29 May 2014

Satan amongst the Sofa Cushions

Drusilla Clack is one of the fictional narrators in Wilkie Collins' groundbreaking 1868 novel The Moonstone - which I won't link directly to, because I haven't finished it yet and I don't want to know the ending! The book was written serially for publication in one of Charles Dickens' magazines, which encourages the author to devise cliff-hanger endings for each chapter, to keep the readers interested. Its twisting story of the theft of an enormously valuable Indian diamond is often regarded as the first modern detective story.

Miss Clack's narrative is the second in The Moonstone, after that of head servant Gabriel Betteredge. She is, for want of a better description, something of a busybody. It's somewhat daring for Collins to have satirised the no doubt familiar character of a well-meaning religious lady who pesters all her friends and acquaintances to improve their lives by focusing solely on the spiritual. Miss Clack is definitely well-meaning, but her entreaties to strive for godliness appear to fall mostly on deaf ears. She is undaunted by such setbacks, but often resorts to unwise subterfuge such as secreting her religious tracts throughout her subject's abode, so that they might 'accidentally' happen upon some edifying religious reading material, for example when retiring to the smoking-room, or when performing their morning toilet.

The tracts that Miss Clack favours focus heavily on the seemingly ever-present danger of sin and vanity, and the ways the Devil can inviegle his way into otherwise innocent-sounding activities. Who knew that a lady's parlour presented so many potential spiritual hazards?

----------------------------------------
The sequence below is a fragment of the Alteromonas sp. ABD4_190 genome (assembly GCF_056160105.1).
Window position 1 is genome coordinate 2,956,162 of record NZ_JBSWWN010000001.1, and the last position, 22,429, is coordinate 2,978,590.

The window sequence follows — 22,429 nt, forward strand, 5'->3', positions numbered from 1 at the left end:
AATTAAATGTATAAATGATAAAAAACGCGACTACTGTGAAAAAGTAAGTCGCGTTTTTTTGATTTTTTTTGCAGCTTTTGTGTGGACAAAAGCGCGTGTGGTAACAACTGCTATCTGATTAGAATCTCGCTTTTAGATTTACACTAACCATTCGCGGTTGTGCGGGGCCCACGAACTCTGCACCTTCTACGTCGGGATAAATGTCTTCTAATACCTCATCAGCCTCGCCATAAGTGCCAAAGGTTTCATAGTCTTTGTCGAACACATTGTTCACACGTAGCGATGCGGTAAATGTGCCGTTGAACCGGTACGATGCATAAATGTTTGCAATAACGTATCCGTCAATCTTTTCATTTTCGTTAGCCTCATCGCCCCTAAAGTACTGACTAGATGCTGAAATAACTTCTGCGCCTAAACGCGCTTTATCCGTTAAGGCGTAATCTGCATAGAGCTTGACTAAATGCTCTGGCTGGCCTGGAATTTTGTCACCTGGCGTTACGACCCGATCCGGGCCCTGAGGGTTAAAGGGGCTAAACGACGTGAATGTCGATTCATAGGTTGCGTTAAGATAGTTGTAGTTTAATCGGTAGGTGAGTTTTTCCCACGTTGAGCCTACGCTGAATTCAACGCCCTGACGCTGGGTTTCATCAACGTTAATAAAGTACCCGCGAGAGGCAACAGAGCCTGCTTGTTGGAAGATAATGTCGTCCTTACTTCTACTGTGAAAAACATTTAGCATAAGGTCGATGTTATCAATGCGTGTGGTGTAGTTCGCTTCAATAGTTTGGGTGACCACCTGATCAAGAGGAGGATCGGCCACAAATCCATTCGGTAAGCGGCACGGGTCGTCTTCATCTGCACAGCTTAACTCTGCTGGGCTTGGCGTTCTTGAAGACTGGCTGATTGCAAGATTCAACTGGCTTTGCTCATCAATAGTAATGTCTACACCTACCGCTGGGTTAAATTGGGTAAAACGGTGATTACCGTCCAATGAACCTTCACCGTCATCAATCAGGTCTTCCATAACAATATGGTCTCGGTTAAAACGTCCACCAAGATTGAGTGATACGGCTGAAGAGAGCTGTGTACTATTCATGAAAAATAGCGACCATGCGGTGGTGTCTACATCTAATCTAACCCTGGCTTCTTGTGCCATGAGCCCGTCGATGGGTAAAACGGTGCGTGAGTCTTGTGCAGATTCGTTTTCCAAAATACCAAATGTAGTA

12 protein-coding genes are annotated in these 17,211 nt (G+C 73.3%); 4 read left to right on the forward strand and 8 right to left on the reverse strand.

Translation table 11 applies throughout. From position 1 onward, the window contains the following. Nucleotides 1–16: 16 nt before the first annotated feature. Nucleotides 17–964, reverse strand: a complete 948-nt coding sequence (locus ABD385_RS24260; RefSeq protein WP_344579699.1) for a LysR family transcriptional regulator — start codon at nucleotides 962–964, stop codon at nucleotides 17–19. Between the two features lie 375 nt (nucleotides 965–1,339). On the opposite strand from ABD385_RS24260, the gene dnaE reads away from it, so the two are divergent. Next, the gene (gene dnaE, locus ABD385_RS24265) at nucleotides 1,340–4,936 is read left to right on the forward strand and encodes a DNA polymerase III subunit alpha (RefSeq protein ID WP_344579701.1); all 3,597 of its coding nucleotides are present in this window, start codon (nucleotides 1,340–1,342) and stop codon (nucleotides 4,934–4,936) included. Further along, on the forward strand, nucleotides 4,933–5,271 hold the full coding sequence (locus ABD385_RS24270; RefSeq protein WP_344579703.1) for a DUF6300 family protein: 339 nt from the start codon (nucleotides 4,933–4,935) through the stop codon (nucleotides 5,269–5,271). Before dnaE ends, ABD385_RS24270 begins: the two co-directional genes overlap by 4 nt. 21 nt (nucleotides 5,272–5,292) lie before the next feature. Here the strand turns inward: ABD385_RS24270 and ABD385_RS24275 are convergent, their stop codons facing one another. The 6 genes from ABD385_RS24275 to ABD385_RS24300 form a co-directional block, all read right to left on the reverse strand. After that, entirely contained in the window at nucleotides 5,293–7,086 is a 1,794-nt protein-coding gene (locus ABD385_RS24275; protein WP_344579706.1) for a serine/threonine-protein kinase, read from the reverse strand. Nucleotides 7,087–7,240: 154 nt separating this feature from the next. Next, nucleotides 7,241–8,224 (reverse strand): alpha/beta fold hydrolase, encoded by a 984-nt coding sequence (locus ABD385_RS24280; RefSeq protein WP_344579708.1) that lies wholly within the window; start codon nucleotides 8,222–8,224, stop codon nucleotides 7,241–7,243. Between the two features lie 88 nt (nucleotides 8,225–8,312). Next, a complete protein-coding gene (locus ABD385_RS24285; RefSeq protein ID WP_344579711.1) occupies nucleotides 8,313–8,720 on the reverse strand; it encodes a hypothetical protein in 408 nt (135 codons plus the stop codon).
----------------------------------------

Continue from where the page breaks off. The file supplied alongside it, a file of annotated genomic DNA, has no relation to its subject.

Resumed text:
The choicest tracts of Miss Drusilla Clack
  • Satan in the Hair Brush
  • Satan behind the Looking Glass
  • Satan under the Tea Table
  • Satan out of the Window
  • Satan amongst the Sofa Cushions
  • A Word With You on Your Cap-Ribbons
Wilkie Collins' friendship with Charles Dickens lasted for the best part of two decades from 1851 until the late 1860s. According to Dickens biographer Claire Tomalin:
Twelve years younger than Dickens, Collins ... had read for the Bar, but only at his parents' insistence, and he was a dedicated Bohemian. Dickens saw that he was gifted, a good journalist and a striking storyteller, and found his way of life, easy and unconventional in its dealings with women, interesting. The two men shared a taste for brightly coloured clothes. Collins might appear in a camel-hair suit with a broad-striped pink shirt and red tie, and even in sober colours his physical appearance was odd, with his big head and small body, a cast in one eye and a tendency to tics and fidgets. His best biographer says he made 'a more or less conscious decision to be not quite a gentleman'. Wilkie hero-worshipped Dickens, who had risen so high that he did not need to worry any longer about whether he was a gentleman or not.

- Claire Tomalin, Dickens: A Life, London, 2011, p.232.
See also:
Books: Wilkie Collins, The Moonstone (1868)
Books: Dickens & Dostoyevsky, 3 January 2014
Books: Asking writers stupid questions, 14 May 2014

27 May 2014

And what about the male parishioners?

"For Christ to enter your lives," Rev. Njohi of Lord's Propeller Redemption Church in Dandora Phase 2 (Nairobi) told his congregation, "all female members must come to church without their bras and panties. Undergarments are ungodly, and I strongly advise all female worshippers to go free.

At the last church meeting, I passed a law banning the wearing of inner wears. When coming to church, people need to be free in body and spirit to receive Christ. At Sunday service, ladies should be ngotha-less and bra-less. Mothers are advised to do the same, and to check their daughters when coming to church on Sundays, so they can receive Christ too.

I warn members that there will be dire consequences if they secretly put on their inner wears in church. Praise the Lord."